A new smart agriculture platform from Evja, which uses Libelium sensors, promises to help salad farmers get crisp, fresh leaves to market faster.
Ready-to-eat salad mixes are popular with shoppers, but growing the leaves themselves isn’t easy. These are cool-weather crops that need care and attention. Local conditions, including limited availability of arable land and energy, can create challenges, while climate change and scarcity of water can also be limiting factors.
In short, to ensure best efficiency in growing salad leaves, producers need to optimize their use of fertilizers, pesticides and watering.
And, as with other crops, farmers need to visit fields regularly to check crops and make decisions about how to ensure optimum growth.
The OPI platform
To help salad farmers address these challenges, Italian start-up Evja has developed an IoT platform designed to help with the production of baby leaves for ready-to-eat salad mixes. The testbed is based in Salerno, southern Italy.
The platform, called OPI (Observe Prevent Improve), brings together hardware from sensor specialist Libelium and software developed by Evja itself.
The Libelium Waspmote Plug & Sense sensors monitor parameters like temperature, relative humidity, air pressure, luminosity and leaf wetness. These were chosen for a number of reasons, according to Evja, including the ability to completely customize their firmware.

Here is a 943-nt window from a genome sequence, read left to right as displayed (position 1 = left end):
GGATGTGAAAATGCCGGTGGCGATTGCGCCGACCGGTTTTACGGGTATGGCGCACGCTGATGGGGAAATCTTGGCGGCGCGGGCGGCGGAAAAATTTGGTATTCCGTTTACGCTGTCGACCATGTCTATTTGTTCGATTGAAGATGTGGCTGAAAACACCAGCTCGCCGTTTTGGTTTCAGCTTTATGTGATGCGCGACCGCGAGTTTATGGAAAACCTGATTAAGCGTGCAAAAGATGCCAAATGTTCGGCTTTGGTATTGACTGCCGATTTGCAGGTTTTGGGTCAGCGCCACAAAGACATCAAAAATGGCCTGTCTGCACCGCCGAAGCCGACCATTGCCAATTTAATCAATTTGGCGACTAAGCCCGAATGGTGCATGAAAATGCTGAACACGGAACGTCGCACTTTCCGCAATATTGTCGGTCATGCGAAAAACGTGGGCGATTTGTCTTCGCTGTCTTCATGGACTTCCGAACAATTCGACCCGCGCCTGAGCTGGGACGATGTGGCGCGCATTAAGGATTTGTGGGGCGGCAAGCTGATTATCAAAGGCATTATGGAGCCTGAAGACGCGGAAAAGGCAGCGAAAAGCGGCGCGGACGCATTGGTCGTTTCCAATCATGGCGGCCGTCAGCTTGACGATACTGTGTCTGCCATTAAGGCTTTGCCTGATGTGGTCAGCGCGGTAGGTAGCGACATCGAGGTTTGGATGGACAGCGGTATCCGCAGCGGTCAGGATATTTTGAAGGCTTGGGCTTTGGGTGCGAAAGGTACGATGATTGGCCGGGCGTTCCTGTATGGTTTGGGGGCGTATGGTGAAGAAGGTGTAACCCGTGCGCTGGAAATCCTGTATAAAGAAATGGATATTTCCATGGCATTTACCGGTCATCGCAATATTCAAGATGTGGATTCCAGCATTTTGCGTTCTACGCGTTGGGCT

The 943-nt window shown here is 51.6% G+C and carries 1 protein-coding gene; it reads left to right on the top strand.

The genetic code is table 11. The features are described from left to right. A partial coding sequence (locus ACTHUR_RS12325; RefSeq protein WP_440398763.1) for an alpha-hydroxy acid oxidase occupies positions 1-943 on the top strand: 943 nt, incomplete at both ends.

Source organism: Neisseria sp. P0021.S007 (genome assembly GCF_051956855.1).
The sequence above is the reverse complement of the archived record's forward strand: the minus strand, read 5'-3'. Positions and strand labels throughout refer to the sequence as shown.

Data is passed to the Microsoft Azure cloud using a combination of 4G and LoRaWAN connections and the information is subsequently made accessible to growers through a dashboard. This displays detailed information both collected from the sensors and from elsewhere – for example, local weather data. It is accessible on desktops and mobile devices.
Faster time to market – literally
Evja’s team claims that OPI helps farmers achieve a significant reduction in time to market, helping to reduce production costs. For example, where a farmer spends about €4,000 a year on pesticides per hectare of crops, OPI can lower that cost by 10 percent. These kind of metrics, the company says, mean that OPI will pay for itself in a year.
But this isn’t just about saving money. It’s also about producing a healthier product and a greener outcome from growing activities, by reducing the use of pesticides and reducing chemical residues in the ground.